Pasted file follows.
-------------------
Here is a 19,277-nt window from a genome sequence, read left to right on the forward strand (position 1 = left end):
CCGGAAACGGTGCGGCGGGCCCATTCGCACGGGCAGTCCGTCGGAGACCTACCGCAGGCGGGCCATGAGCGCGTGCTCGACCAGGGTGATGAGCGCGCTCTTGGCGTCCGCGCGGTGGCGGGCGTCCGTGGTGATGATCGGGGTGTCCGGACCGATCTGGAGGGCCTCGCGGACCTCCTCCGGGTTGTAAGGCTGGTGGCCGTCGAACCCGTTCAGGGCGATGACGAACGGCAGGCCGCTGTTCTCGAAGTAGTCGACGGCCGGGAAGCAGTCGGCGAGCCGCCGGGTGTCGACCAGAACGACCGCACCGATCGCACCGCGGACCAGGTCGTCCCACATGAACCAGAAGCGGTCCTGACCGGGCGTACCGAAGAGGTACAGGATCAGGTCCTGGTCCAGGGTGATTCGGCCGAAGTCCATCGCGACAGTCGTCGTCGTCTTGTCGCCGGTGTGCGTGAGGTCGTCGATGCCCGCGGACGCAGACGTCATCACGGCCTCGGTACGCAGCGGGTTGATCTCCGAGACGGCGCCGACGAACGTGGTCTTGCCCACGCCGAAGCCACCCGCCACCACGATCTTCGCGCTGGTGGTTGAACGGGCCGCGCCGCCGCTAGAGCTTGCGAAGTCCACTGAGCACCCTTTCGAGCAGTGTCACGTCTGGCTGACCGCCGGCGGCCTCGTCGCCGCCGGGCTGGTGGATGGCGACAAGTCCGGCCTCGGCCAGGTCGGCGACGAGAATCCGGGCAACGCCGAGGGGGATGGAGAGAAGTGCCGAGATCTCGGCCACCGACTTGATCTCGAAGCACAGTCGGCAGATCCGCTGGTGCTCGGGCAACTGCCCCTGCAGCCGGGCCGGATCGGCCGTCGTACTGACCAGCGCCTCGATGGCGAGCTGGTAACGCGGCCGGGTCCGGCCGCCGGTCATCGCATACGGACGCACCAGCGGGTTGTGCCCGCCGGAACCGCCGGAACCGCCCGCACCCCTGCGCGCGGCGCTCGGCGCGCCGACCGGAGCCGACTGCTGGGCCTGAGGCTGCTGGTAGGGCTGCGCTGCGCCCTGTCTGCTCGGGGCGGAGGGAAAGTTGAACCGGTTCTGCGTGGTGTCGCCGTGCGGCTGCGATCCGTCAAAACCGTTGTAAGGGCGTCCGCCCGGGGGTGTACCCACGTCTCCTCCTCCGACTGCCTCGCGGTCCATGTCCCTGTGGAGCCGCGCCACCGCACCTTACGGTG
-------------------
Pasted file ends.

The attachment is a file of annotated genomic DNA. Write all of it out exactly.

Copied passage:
Here is a 19,277-nt window from a genome sequence, read left to right on the forward strand (position 1 = left end):
CCGGAAACGGTGCGGCGGGCCCATTCGCACGGGCAGTCCGTCGGAGACCTACCGCAGGCGGGCCATGAGCGCGTGCTCGACCAGGGTGATGAGCGCGCTCTTGGCGTCCGCGCGGTGGCGGGCGTCCGTGGTGATGATCGGGGTGTCCGGACCGATCTGGAGGGCCTCGCGGACCTCCTCCGGGTTGTAAGGCTGGTGGCCGTCGAACCCGTTCAGGGCGATGACGAACGGCAGGCCGCTGTTCTCGAAGTAGTCGACGGCCGGGAAGCAGTCGGCGAGCCGCCGGGTGTCGACCAGAACGACCGCACCGATCGCACCGCGGACCAGGTCGTCCCACATGAACCAGAAGCGGTCCTGACCGGGCGTACCGAAGAGGTACAGGATCAGGTCCTGGTCCAGGGTGATTCGGCCGAAGTCCATCGCGACAGTCGTCGTCGTCTTGTCGCCGGTGTGCGTGAGGTCGTCGATGCCCGCGGACGCAGACGTCATCACGGCCTCGGTACGCAGCGGGTTGATCTCCGAGACGGCGCCGACGAACGTGGTCTTGCCCACGCCGAAGCCACCCGCCACCACGATCTTCGCGCTGGTGGTTGAACGGGCCGCGCCGCCGCTAGAGCTTGCGAAGTCCACTGAGCACCCTTTCGAGCAGTGTCACGTCTGGCTGACCGCCGGCGGCCTCGTCGCCGCCGGGCTGGTGGATGGCGACAAGTCCGGCCTCGGCCAGGTCGGCGACGAGAATCCGGGCAACGCCGAGGGGGATGGAGAGAAGTGCCGAGATCTCGGCCACCGACTTGATCTCGAAGCACAGTCGGCAGATCCGCTGGTGCTCGGGCAACTGCCCCTGCAGCCGGGCCGGATCGGCCGTCGTACTGACCAGCGCCTCGATGGCGAGCTGGTAACGCGGCCGGGTCCGGCCGCCGGTCATCGCATACGGACGCACCAGCGGGTTGTGCCCGCCGGAACCGCCGGAACCGCCCGCACCCCTGCGCGCGGCGCTCGGCGCGCCGACCGGAGCCGACTGCTGGGCCTGAGGCTGCTGGTAGGGCTGCGCTGCGCCCTGTCTGCTCGGGGCGGAGGGAAAGTTGAACCGGTTCTGCGTGGTGTCGCCGTGCGGCTGCGATCCGTCAAAACCGTTGTAAGGGCGTCCGCCCGGGGGTGTACCCACGTCTCCTCCTCCGACTGCCTCGCGGTCCATGTCCCTGTGGAGCCGCGCCACCGCACCTTACGGTG